Director, Writer, Actor
Born: February 2, 1887 in Glasgow, Scotland
Died: August 10, 1960 Santa Monica, CA
An actor in British theater while still a teenager, Scottish-born Frank Lloyd came to Canada in 1910 then the U.S. in 1913, and after acting in films he turned to writing and directing. By the late teens he was helming a series of notable films starring William Farnum, ranging from historic adaptations (a seven-reel version of A Tale Of Two Cities  and a ten-reel Les Miserables ) to Zane Grey westerns (Riders of the Purple Sage , The Rainbow Trail ). Lloyd's notable films of the '20s include Oliver Twist (1922) with Lon Chaney as Fagin, the Milton Sills swashbuckler The Sea Hawk (1924), and his Academy Award-winning historical drama The Divine Lady (1929). A prolific and reliable craftsman, Lloyd's enduring popularity resides on his 1930s films: Cavalcade (1933), Mutiny on the Bounty (1935), and the Preston Sturges-scripted If I Were King (1938). His '40s films — an episode of Forever and a Day (1943), the James Cagney actioner Blood on the Sun (1945) — are also admired. Lloyd also produced several films in the early '40s, most notably Alfred Hitchcock's Saboteur (1942). He was married to Alma Haller and had one child, Alma Katherine (Jimmie). He is survived by four grandchildren.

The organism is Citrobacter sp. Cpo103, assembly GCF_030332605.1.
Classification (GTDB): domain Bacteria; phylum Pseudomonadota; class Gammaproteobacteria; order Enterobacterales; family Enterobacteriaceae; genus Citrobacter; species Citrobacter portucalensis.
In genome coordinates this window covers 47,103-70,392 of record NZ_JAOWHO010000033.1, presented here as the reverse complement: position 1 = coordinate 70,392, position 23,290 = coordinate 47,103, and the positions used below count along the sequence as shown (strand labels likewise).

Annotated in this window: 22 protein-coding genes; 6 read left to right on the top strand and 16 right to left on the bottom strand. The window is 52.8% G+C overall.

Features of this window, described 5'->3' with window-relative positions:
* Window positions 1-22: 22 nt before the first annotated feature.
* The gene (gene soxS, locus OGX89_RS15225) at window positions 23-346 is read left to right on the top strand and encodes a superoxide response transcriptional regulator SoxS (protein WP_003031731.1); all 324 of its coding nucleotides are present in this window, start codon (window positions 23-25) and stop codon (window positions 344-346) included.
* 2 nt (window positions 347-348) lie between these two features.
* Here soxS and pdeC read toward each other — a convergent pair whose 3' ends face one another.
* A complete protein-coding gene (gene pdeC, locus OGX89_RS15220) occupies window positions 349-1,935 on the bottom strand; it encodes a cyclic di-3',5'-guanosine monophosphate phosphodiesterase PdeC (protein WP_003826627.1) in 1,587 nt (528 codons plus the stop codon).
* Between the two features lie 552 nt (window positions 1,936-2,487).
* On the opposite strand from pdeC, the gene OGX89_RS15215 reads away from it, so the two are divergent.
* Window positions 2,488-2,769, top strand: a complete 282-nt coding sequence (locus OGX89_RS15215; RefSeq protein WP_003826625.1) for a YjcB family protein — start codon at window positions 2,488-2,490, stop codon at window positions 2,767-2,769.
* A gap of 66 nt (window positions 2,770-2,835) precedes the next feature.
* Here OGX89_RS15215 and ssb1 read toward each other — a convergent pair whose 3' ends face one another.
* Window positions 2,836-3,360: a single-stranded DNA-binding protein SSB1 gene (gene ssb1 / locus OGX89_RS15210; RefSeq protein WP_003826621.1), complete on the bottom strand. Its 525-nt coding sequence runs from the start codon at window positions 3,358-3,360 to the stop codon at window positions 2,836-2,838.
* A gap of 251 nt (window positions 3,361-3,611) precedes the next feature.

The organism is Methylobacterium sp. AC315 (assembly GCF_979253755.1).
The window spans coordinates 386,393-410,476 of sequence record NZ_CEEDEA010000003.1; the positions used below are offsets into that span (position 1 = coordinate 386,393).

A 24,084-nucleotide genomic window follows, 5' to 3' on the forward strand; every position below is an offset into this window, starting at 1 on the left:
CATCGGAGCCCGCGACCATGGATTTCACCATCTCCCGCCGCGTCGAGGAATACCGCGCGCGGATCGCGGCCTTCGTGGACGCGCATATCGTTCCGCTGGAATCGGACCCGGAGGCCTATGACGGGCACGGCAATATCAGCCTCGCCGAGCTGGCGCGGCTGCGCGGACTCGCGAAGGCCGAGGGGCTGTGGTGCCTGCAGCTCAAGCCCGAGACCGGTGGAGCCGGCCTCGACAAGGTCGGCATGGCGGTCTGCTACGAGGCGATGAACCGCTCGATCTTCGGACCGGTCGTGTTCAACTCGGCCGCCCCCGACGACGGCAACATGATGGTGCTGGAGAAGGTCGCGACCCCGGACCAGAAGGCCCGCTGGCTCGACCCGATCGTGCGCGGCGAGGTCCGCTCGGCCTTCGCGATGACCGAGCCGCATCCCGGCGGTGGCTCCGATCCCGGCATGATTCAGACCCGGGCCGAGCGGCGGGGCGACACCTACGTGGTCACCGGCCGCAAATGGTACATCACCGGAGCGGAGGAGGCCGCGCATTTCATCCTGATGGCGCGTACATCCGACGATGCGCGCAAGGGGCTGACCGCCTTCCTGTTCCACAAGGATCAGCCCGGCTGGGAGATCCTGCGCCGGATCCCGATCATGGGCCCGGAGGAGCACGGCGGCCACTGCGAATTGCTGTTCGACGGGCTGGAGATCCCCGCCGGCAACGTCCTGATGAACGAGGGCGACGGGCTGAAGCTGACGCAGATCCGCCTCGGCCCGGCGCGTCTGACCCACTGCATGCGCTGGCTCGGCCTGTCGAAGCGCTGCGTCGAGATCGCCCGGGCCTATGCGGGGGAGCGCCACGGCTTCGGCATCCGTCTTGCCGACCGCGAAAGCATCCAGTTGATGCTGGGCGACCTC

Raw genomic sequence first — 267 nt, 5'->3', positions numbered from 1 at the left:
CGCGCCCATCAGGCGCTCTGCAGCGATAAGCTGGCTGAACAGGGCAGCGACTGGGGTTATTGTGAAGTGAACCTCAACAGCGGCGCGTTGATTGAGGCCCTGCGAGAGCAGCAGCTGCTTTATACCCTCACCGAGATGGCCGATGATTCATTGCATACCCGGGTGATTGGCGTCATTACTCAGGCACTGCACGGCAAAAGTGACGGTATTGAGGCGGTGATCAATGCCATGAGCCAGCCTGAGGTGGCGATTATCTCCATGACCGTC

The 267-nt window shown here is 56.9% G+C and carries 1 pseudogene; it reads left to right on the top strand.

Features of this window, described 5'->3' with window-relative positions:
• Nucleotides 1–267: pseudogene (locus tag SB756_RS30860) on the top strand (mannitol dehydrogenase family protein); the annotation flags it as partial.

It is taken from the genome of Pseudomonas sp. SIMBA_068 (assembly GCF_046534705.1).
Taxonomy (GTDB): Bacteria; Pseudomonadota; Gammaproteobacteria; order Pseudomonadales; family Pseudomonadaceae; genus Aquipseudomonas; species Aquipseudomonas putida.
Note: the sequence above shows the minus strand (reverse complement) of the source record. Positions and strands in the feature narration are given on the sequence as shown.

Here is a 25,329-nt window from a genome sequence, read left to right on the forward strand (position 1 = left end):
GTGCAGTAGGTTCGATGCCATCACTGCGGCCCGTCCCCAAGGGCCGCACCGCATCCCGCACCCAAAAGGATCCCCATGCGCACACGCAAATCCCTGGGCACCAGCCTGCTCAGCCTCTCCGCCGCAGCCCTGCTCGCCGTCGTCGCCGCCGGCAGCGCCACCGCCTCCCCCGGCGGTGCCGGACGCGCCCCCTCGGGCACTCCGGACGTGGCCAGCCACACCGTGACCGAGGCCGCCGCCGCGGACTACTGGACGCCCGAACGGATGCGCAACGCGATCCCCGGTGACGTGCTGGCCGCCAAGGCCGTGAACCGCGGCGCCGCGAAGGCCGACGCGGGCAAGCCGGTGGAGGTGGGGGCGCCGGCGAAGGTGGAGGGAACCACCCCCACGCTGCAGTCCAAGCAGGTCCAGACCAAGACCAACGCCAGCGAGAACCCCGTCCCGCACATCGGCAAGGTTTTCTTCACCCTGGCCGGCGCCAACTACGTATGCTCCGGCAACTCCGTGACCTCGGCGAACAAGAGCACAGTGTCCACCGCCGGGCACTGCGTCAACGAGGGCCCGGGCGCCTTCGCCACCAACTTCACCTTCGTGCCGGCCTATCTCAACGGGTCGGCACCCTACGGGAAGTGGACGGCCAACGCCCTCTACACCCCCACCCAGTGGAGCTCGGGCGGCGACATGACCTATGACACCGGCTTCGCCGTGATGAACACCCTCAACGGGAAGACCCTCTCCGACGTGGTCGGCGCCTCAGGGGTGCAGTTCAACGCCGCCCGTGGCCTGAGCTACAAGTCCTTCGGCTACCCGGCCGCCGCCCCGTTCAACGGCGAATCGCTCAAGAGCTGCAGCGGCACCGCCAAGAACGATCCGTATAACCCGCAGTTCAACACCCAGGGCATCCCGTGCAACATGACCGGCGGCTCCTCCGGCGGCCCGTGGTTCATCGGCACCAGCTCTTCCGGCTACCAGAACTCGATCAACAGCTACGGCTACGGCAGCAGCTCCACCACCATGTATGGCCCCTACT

You can visit his star on the Hollywood Walk of Fame at 6669 Hollywood Blvd. (near Las Palmas).Right in front of Musso & Franks one of his favorite old haunts!
Some of his best known films, which survive today, are:
- • "Tale of Two Cities" (1917) with William Farnum playing the double role
- • "Oliver Twist" (1922), child sensation Jackie Coogan and his friend Lon Chaney
- • "Sea Hawk"(1924) Lloyd's first great epic, a passion for the Sea to continue all his career
- • "The Divine Lady" (1929) starring Corinne Griffith, his first Oscar for Best Direction,
- • "Cavalcade"(1933), Best Picture Oscar, another Oscar for Best Direction
- • "Mutiny on the Bounty"(1935), Best Picture Oscar, stunning ocean, island scenes
- • "Under Two Flags" (1936) Claudette Colbert and Ronald Colman, superb filming desert scenes
- • "If I Were King" (1938) with Colman and Rathbone, spicy script by Preston Sturges
- • "The Howards of Virginia" (1940) filmed on location in Williamsburg, with Cary Grant
- • "Blood on the Sun"(1945), with his friend James Cagney
- • "The Last Command" (1955), on location at The Alamo, with Sterling Hayden.
Author Anthony Slide has written a complete and fascinating biography entitled Frank Lloyd: Master of Screen Melodrama, available through Amazon.com. In a recent interview he elaborates on Frank Lloyd's career. Check it out.